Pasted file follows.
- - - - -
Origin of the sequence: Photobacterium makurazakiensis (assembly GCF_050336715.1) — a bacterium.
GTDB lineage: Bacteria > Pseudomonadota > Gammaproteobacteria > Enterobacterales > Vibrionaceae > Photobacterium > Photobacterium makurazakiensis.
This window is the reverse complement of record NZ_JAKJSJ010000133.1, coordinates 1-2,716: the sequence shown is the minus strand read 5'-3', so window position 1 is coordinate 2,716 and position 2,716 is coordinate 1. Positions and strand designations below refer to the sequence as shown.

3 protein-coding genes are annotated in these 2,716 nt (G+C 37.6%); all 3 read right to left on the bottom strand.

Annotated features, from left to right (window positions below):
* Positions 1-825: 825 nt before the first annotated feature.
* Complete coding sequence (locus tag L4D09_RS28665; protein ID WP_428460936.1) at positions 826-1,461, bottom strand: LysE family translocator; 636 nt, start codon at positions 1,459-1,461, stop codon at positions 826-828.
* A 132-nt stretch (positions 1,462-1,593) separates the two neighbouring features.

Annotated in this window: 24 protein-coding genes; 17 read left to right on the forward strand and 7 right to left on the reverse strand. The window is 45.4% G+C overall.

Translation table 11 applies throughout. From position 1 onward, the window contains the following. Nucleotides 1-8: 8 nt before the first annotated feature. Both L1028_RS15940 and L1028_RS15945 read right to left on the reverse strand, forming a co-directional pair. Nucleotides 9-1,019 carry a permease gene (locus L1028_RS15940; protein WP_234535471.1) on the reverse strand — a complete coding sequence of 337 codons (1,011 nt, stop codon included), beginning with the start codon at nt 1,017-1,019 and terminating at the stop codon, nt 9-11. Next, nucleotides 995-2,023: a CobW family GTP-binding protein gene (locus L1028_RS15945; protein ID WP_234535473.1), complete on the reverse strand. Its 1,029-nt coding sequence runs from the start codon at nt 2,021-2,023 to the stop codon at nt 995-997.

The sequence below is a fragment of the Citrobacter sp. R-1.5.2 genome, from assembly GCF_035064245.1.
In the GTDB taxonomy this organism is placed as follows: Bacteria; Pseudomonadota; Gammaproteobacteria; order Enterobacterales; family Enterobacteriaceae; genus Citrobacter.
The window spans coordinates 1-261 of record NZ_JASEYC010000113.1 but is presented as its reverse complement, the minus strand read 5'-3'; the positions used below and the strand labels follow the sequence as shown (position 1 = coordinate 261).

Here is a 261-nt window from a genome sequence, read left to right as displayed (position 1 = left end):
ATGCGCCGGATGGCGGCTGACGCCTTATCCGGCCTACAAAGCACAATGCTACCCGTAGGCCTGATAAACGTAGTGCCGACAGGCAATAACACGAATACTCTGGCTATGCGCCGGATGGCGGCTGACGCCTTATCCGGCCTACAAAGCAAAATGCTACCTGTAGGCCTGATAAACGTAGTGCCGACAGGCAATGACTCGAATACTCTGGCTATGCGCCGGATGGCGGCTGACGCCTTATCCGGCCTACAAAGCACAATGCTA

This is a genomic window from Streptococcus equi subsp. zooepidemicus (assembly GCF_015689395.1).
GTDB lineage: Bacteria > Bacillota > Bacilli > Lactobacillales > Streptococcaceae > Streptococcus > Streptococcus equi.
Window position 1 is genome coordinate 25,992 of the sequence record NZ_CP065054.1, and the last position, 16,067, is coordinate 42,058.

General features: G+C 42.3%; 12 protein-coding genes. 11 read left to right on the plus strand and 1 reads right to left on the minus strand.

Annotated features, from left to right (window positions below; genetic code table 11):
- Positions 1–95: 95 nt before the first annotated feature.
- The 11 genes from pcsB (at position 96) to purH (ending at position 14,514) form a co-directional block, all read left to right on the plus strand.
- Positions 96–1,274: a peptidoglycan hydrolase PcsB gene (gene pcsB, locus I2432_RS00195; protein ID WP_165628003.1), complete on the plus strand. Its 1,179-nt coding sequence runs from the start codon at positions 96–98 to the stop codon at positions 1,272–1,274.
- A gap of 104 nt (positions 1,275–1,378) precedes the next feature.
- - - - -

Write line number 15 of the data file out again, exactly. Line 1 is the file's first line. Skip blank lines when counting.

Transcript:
ATGCGCCGGATGGCGGCTGACGCCTTATCCGGCCTACAAAGCACAATGCTACCCGTAGGCCTGATAAACGTAGTGCCGACAGGCAATAACACGAATACTCTGGCTATGCGCCGGATGGCGGCTGACGCCTTATCCGGCCTACAAAGCAAAATGCTACCTGTAGGCCTGATAAACGTAGTGCCGACAGGCAATGACTCGAATACTCTGGCTATGCGCCGGATGGCGGCTGACGCCTTATCCGGCCTACAAAGCACAATGCTA